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Originally published Sunday, November 13, 2011 at 4:00 PM

Congress can protect two of Washington's treasures

Bipartisan efforts in Congress are under way to protect two of Washington's favorite outdoor venues in the Alpine Lakes and the San Juans.

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TWO nuggets of good news about protecting beloved landscapes in Washington state run counter to the durable clichés about a do-nothing Congress and a volatile failure of bipartisanship.

Sen. Patty Murray, D-Wash., reports progress on expanding the Alpine Lakes Wilderness and the designation of the Pratt and Middle Fork Snoqualmie Rivers as Wild and Scenic.

Legislation by Murray and Sen. Maria Cantwell, D-Wash., has passed the Senate Committee on Energy and Natural Resources. A companion House measure is being promoted by Rep. Dave Reichert, R-Auburn.

The Alpine Lakes area was first designated wilderness in 1976, and the new effort moves the protection to lower-elevation lands.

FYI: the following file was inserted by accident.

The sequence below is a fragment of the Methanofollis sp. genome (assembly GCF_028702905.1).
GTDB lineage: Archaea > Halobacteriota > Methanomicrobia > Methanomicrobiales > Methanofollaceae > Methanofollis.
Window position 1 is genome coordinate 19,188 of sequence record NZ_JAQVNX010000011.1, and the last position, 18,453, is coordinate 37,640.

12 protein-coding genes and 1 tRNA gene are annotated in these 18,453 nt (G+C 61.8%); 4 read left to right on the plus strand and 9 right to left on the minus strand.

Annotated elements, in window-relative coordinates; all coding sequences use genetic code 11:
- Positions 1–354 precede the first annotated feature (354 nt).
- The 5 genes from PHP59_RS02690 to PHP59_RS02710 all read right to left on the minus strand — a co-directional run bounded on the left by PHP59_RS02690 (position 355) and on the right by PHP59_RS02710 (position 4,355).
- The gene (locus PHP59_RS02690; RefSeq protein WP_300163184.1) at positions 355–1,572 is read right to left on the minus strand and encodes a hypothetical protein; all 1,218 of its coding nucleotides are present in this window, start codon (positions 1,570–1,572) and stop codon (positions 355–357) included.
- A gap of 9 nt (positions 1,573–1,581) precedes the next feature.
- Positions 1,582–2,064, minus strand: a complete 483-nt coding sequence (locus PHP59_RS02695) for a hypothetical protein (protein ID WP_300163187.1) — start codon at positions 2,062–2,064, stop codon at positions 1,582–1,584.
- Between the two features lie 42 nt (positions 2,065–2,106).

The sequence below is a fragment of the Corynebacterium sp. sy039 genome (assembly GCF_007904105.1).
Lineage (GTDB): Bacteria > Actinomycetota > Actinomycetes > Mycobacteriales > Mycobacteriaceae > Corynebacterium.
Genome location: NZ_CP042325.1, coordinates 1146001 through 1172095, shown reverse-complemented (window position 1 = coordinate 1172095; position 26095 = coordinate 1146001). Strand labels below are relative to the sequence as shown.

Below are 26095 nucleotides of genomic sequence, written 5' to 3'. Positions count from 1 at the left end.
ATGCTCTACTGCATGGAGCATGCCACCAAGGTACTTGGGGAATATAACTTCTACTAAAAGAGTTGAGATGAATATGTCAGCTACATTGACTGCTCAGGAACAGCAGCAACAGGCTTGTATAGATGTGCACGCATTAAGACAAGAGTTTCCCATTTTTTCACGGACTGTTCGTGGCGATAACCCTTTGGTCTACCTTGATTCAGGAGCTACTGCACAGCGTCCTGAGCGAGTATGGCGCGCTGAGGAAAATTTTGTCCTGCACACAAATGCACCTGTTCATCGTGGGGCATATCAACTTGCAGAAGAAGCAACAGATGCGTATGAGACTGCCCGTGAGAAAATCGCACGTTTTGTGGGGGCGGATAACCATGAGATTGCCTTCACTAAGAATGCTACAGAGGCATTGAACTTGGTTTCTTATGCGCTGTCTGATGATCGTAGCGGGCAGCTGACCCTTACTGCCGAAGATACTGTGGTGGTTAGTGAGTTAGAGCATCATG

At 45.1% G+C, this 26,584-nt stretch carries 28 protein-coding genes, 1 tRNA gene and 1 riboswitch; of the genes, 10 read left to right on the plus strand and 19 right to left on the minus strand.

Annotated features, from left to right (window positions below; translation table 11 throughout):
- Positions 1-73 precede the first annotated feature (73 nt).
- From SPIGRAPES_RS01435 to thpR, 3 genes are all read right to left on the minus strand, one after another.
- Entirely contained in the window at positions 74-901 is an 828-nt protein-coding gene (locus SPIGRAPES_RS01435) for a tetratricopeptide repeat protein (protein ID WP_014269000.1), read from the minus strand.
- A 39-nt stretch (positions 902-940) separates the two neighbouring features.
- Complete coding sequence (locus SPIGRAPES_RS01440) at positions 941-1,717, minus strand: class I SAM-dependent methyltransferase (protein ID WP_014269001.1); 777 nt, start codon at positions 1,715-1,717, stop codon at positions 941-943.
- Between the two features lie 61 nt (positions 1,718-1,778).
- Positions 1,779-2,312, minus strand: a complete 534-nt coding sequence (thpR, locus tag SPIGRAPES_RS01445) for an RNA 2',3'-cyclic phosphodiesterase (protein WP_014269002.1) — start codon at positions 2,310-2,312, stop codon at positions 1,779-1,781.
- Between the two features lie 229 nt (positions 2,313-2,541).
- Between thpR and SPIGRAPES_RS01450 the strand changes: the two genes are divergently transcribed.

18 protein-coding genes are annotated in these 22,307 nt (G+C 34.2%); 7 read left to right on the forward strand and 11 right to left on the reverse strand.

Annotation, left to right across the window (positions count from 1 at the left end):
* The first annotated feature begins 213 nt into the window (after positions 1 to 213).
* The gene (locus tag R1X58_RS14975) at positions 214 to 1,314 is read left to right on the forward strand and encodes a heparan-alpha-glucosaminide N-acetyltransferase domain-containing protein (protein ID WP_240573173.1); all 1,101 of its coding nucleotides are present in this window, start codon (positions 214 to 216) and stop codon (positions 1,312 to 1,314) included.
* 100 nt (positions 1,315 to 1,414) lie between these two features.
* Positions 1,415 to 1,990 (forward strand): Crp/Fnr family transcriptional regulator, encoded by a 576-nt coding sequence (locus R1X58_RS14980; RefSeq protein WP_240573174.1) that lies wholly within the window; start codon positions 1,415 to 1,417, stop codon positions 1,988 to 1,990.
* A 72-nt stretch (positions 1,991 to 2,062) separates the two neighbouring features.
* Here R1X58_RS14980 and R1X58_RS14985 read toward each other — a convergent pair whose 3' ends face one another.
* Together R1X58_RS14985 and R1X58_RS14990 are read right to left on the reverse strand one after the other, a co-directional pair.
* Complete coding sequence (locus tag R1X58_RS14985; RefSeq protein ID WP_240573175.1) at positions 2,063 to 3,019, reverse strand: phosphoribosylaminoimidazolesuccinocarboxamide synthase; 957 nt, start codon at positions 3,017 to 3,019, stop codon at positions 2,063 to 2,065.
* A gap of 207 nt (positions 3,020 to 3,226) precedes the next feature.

This is some of the most heavily visited, hiked and enjoyed wilderness in America. Its proximity to a major urban area is an extraordinary bonus for those who not only enjoy the outdoors, but fuel a recreational economy with all those hiking boots, kayaks and white-water rafting adventures.

Another highly anticipated announcement came Thursday from Secretary of the Interior Ken Salazar. He included the proposed San Juan Islands National Conservation Area on a select list of Bureau of Land Management sites for the special designation.

The recommendations for "crown jewel" status now go to Congress, where Cantwell and Rep. Rick Larsen, D-Lake Stevens, are pushing the legislation. Salazar, who visited the San Juans in April, found support described by the BLM as "both broad and deep in the local community; those who expressed support include government officials, businesses, nonprofit organizations and private individuals."

Pursuit of the National Conservation Area recognition was endorsed by the San Juan County Council and the Whatcom County Council.

These special designations for the Alpine Lakes and San Juans do indeed create a legacy of rare, protected open space for future generations. But they also fit into a cultural, economic and recreational dynamic enjoyed by all — right now.

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